New Tucson Water director says utility remains ‘reliable, resilient’ – Tucson, Arizona

Tucson, Arizona 2022-06-23 13:21:49 –

Tucson, Arizona-(KGUN) — Nearly 250,000 people in the Tucson Basin rely on major urban utilities to bring the desert’s most valuable resources to homes and businesses.

At the beginning of June, the city of Tucson officially appointed a new director of Tucson Water.

KGUN 9 sat down with John Kumiek to discuss various water-related issues. Part of the conversation touched on what power companies need to operate their water systems, their impact on customers, and what happens to the local supply when the monsoon arrives.

Nearly 5,000 miles of pipeline make up the system maintained by Tucson Water, said Kmiec, a recent deputy director of the agency.

In his career observing changes in the environment and new technologies, Kmiec said that the task of watering people’s faucets, toilets and sprinklers requires considerable electricity and money.

“This is one of our biggest costs and is to move the water. The water is so heavy that when moving water across nearly 5,000 miles of pipes 24 hours a day, 7 days a week, It’s one of us. The biggest cost. “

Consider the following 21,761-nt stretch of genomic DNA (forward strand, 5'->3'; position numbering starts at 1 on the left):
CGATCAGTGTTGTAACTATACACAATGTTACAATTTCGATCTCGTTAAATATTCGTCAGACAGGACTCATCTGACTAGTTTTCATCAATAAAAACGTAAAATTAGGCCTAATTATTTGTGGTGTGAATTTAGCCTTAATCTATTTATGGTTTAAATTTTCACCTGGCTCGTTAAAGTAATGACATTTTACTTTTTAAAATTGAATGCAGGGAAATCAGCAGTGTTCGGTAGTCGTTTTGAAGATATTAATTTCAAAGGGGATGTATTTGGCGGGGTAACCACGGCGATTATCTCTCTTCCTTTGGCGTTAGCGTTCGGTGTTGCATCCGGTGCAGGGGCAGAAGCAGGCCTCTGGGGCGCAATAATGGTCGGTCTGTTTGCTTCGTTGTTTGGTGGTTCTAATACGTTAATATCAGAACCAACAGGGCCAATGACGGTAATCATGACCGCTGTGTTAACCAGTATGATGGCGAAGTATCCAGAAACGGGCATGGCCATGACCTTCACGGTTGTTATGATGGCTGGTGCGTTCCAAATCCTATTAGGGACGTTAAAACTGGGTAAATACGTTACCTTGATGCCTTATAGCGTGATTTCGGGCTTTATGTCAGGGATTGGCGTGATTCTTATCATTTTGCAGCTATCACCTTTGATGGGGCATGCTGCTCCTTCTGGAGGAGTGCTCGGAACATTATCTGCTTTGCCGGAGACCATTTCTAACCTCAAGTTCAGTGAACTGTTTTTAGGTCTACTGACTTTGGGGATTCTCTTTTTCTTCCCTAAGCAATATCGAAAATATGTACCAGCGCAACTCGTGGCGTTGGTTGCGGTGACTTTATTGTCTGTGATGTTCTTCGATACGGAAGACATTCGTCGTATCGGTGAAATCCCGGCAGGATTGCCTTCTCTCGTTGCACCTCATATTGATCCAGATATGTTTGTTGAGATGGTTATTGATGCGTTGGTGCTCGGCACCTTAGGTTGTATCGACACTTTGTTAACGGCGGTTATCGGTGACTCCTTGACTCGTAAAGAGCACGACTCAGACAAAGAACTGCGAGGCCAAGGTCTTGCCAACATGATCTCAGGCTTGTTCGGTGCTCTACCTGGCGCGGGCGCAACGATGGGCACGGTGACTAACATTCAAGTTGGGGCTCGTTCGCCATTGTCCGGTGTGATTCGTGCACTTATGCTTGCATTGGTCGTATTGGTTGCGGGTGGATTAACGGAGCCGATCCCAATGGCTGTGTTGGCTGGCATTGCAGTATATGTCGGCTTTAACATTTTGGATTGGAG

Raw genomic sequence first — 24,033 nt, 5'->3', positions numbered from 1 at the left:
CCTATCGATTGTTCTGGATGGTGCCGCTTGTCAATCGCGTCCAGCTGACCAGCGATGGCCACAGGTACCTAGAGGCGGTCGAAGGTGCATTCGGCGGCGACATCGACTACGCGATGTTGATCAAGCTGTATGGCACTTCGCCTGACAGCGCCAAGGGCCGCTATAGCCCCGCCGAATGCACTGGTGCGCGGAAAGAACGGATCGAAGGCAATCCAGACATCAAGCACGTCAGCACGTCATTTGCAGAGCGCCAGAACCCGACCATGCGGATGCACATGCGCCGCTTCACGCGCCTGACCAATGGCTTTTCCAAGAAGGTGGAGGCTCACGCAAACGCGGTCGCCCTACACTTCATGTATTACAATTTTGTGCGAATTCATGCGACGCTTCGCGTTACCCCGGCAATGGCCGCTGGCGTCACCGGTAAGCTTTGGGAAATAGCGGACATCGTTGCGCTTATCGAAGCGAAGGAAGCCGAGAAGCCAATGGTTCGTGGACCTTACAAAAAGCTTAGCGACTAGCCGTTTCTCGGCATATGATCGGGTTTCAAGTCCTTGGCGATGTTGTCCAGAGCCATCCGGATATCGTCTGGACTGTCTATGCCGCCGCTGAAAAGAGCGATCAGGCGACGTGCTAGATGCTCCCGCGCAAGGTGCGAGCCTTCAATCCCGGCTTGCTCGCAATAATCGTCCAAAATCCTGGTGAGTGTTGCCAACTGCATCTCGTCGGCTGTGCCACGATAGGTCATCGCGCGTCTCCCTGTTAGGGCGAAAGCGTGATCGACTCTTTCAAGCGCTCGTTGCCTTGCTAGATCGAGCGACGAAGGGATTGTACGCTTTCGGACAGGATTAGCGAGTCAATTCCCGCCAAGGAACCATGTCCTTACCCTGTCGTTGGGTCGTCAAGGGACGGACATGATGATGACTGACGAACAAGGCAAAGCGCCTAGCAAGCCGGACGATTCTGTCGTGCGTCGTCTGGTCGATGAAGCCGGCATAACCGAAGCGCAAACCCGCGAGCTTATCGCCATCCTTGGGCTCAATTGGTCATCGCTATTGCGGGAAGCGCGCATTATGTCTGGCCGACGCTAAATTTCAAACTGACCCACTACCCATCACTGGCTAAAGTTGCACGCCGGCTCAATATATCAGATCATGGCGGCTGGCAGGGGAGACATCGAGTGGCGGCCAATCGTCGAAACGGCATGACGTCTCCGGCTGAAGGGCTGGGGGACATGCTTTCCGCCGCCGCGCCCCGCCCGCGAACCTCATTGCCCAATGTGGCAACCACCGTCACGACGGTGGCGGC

Kmiec, now officially playing the highest leadership role, said Tucson Waters plans to collaborate with both city officials and Tucson Electric Power.

Kmiec said staff will work with these partners to further leverage other energy sources, such as solar energy, to support the system and offset costs. “Whenever we can save water and people can save water, they are actually saving energy,” he said.

Many would think that saving also means saving money. Nevertheless, the Tucson City Council has approved the measures that began last December. I raised the water charge 10% of people living in parts of unincorporated Pima County.

County supervisory board Proceedings were filed immediately in response. And it moves forward Maricopa County Superior Court..

According to the Pima County Superior Court, the city of Tucson, knowing that the county was a party to the proceedings, applied for a change of court.

Kmiec said he could not comment on the proceedings, but when asked about the use of the city and county, he needed to use the available infrastructure to bring this water home. He said there was a difference.

“Maintaining a pipeline in a dense urban area serving more customers per straight foot of the pipeline will serve less populated areas, perhaps with acres between each home or each customer. It’s easier than that, “Kmiec said.

Monsoon rains do not require pipes to fall from clouds to fill the aquifers and wells of the Tucson basin. According to Kmiec, the city of Tucson does not directly benefit from the moist monsoon, but the aquifer system available to Tucson Water does.

For Kmiec, this indirect benefit is linked to a conversation about the cost of electricity and energy.